In this code example above we’ve simply defined a title for the window along with the fields that will be visible and stated that we want attachments to be loaded if they exist.
A PopupTemplate is then referenced from the ‘infoTemplate’ option when defining a new FeatureLayer as seen in the code example below.
In the next post we’ll examine several ways that you can customize the look and content of your popup windows.
The first session of our Open Source GIS Bootcamp (OpenLayers + PostGIS + GeoServer) has sold out. However, we’ve opened a new session running from September 6th – October 7th. Register by July 1st for our early registration fee of $567. The regular course price is $715.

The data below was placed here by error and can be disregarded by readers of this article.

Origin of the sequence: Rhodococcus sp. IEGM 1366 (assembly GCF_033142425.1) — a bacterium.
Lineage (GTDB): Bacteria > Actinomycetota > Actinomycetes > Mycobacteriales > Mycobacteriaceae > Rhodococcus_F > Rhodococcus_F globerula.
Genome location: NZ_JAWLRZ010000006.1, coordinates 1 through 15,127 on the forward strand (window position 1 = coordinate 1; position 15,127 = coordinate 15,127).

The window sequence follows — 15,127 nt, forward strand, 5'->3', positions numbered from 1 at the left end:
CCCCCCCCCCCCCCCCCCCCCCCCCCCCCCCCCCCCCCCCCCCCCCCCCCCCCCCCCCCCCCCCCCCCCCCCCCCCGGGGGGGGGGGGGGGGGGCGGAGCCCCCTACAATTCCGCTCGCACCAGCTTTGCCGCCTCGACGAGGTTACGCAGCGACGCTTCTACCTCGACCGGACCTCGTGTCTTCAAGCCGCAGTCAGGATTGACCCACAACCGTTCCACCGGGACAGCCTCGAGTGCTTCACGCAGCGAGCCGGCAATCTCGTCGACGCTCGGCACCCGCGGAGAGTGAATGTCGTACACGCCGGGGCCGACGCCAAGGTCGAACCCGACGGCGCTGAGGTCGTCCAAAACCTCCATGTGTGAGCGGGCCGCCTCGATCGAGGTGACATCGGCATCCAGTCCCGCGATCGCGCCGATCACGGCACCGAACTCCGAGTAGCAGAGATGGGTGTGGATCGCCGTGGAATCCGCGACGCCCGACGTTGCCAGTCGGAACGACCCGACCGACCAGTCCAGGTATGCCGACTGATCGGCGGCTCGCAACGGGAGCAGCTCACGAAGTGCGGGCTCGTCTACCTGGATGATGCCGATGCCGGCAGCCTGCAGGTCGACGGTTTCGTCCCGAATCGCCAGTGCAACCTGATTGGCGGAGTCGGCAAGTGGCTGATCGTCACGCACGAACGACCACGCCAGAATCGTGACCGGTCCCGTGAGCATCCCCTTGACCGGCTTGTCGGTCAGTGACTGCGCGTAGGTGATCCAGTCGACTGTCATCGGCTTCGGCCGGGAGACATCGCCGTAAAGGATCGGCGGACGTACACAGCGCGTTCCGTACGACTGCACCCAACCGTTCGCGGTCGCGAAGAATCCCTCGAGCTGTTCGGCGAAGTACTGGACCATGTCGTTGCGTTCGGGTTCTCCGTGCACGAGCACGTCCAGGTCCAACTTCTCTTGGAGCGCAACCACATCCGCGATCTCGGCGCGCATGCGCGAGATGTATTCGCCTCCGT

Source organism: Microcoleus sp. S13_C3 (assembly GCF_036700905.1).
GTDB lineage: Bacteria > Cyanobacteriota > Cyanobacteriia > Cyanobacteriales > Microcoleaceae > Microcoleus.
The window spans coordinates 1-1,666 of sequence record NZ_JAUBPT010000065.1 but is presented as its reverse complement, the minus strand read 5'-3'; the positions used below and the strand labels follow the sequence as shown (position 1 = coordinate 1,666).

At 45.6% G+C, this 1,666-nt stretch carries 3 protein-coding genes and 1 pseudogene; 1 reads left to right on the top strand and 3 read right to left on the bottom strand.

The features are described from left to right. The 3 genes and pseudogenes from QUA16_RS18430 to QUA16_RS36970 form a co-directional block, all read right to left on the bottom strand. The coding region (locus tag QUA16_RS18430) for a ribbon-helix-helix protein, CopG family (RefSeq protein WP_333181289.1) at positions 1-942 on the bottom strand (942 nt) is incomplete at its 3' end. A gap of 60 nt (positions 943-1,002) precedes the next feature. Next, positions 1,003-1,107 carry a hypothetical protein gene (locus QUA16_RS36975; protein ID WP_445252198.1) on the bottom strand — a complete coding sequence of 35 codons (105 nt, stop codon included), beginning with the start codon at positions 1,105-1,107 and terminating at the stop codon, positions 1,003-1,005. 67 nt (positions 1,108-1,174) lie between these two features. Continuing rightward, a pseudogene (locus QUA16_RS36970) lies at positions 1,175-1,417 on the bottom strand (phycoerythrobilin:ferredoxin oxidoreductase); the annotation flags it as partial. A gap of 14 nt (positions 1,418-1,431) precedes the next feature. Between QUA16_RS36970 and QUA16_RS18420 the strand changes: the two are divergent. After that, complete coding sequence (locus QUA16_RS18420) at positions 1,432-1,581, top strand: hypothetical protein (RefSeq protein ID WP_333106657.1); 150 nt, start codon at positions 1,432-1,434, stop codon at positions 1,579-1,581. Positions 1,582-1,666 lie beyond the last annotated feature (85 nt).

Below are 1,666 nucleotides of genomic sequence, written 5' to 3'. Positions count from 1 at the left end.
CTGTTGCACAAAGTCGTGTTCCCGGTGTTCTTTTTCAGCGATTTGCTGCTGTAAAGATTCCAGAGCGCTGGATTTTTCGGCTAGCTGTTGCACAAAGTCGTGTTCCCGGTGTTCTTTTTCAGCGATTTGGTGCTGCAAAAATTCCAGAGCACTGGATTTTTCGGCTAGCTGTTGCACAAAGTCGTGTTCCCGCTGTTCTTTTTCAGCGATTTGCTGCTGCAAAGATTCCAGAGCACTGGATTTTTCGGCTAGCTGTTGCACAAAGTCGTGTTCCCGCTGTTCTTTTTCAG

Have you ever wanted to learn how to use open source GIS software to develop web based GIS applications? Here is your opportunity!
This is an instructor guided, web based course. It is self-paced so there is no particular time when you have to be available during the course session. You have access to the course materials for a year so you can review as necessary or finish up the materials if you run beyond the 5 week session.
The course uses PostGIS, GeoServer, and OpenLayers. See our website for more details.
You can view the syllabus here:
Our early enrollment period lasts through July 1st. Course fees through that date are $567. The regular course price is $715. Course fees include bound hard copies of the lecture notes which are mailed to you.Read Full Post | Make a Comment ( None so far )